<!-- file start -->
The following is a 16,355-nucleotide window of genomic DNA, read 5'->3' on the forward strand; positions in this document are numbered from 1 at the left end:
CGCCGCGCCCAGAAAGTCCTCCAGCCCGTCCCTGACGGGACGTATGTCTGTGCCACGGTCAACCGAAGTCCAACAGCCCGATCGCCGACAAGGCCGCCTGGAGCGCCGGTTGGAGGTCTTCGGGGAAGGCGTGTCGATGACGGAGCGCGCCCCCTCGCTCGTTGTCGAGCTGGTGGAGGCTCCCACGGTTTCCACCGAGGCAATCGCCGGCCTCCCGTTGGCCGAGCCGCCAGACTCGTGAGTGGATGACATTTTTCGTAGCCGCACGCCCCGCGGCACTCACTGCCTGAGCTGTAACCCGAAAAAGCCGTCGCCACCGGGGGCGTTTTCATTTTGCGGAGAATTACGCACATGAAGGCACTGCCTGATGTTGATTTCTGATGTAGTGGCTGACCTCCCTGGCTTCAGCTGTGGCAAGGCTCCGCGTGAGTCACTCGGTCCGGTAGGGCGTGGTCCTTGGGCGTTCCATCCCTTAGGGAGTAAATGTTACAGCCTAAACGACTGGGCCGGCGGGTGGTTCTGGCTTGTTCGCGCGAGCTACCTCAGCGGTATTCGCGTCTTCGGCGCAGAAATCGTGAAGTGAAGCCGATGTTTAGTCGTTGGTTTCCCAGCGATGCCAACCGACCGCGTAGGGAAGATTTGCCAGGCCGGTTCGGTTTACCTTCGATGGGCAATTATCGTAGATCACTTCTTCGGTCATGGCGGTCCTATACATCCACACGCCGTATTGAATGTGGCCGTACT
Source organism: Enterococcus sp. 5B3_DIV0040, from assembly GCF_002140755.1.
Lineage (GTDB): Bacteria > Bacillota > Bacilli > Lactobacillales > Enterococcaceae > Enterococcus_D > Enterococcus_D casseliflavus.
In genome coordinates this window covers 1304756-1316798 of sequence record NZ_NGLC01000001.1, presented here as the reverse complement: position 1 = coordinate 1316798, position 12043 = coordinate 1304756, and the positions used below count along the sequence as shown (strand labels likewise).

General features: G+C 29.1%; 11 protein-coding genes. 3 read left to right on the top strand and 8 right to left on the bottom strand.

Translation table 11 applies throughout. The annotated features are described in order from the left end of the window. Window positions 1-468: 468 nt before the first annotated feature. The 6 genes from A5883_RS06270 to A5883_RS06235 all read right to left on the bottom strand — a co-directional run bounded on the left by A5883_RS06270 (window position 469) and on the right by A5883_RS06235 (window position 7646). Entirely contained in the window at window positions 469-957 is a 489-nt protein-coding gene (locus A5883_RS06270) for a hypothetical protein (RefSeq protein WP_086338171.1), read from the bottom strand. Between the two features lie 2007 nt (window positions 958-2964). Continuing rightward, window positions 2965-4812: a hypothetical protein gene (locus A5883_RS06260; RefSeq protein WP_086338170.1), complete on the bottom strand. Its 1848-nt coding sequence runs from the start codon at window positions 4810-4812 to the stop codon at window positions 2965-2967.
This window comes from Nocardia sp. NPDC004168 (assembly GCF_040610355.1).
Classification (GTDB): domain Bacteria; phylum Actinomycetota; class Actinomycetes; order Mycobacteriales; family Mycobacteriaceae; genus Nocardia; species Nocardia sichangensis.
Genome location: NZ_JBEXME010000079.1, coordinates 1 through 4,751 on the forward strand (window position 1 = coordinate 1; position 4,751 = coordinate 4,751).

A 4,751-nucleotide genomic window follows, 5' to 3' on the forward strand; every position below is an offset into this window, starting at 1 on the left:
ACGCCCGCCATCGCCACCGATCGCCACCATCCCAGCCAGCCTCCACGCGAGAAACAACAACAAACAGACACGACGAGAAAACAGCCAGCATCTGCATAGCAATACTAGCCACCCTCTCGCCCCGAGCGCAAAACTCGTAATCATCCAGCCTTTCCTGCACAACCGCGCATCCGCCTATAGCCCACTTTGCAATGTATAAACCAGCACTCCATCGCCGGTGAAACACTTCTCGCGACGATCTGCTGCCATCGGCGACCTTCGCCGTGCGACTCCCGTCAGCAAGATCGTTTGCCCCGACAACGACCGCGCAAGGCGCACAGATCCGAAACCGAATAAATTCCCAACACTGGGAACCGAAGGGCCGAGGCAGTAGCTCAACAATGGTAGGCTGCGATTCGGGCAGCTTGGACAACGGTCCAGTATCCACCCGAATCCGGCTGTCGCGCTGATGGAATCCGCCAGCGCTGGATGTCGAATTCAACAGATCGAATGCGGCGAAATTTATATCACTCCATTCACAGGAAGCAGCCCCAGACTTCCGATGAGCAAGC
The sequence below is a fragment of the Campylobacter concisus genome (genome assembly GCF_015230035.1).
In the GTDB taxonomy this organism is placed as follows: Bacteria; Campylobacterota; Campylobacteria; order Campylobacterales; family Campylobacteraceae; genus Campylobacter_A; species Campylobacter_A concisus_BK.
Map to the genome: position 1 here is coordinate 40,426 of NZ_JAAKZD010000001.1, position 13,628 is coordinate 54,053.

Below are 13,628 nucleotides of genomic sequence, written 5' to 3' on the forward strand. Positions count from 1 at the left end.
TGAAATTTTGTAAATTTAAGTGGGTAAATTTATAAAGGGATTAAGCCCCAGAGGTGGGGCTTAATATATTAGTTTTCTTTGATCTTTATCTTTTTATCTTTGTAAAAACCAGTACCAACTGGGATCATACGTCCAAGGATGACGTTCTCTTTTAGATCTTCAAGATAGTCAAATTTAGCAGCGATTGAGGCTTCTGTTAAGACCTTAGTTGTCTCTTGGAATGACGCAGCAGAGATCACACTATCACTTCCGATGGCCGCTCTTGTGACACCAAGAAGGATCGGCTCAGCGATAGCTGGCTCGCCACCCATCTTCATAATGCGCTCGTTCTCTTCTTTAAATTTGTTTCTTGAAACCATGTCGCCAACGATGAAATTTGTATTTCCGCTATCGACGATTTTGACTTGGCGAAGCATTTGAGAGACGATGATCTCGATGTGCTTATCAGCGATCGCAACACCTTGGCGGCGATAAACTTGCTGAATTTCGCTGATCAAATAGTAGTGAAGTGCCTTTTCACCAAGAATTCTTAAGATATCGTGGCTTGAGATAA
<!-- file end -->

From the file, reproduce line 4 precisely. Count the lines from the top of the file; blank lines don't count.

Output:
Lineage (GTDB): Bacteria > Bacillota > Bacilli > Lactobacillales > Enterococcaceae > Enterococcus_D > Enterococcus_D casseliflavus.